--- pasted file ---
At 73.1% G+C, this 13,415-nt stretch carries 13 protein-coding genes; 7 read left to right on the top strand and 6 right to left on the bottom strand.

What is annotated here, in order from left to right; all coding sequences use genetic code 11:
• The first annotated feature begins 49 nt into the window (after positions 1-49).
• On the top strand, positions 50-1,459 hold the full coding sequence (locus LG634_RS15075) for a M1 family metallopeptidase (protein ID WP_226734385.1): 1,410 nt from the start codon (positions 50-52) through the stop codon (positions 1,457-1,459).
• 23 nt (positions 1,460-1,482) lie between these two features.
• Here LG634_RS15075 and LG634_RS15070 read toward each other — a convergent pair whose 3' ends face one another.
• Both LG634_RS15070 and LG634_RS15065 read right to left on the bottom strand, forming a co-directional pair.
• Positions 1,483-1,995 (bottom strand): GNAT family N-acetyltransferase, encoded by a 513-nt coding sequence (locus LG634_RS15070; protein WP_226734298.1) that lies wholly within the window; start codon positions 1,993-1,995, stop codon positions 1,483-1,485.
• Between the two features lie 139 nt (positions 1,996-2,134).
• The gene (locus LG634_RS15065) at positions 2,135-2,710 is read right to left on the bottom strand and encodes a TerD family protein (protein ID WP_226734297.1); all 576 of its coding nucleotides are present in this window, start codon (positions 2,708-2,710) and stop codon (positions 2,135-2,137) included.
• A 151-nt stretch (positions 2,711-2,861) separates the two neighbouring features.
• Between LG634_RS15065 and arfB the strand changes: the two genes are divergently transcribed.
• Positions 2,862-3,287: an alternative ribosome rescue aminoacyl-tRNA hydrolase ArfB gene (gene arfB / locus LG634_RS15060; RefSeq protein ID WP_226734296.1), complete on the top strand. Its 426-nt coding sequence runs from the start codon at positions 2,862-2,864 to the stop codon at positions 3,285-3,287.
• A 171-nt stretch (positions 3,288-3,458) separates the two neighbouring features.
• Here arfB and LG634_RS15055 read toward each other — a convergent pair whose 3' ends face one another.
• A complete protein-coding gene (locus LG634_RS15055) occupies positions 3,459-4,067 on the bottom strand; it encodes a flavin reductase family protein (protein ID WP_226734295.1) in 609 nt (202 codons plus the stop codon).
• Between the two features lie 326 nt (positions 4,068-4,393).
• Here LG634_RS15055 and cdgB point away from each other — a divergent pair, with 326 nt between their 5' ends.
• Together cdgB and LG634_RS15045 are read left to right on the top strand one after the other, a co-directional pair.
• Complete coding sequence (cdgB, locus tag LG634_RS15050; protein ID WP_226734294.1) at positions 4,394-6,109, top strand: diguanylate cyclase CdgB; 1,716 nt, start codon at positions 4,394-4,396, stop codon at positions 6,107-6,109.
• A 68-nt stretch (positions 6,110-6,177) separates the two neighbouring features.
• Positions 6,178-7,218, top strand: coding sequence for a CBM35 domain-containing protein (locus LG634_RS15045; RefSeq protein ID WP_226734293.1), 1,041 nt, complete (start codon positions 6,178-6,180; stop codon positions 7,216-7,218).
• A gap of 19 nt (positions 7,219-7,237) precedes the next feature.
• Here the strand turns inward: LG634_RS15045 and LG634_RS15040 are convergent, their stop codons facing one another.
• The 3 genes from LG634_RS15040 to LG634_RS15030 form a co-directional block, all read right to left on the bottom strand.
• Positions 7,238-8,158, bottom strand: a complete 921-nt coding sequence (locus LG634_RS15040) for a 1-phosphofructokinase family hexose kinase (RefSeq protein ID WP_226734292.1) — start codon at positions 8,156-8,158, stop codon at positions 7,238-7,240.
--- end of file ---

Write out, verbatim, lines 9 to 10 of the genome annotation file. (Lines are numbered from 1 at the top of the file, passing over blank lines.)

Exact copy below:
• Between the two features lie 139 nt (positions 1,996-2,134).
• The gene (locus LG634_RS15065) at positions 2,135-2,710 is read right to left on the bottom strand and encodes a TerD family protein (protein ID WP_226734297.1); all 576 of its coding nucleotides are present in this window, start codon (positions 2,708-2,710) and stop codon (positions 2,135-2,137) included.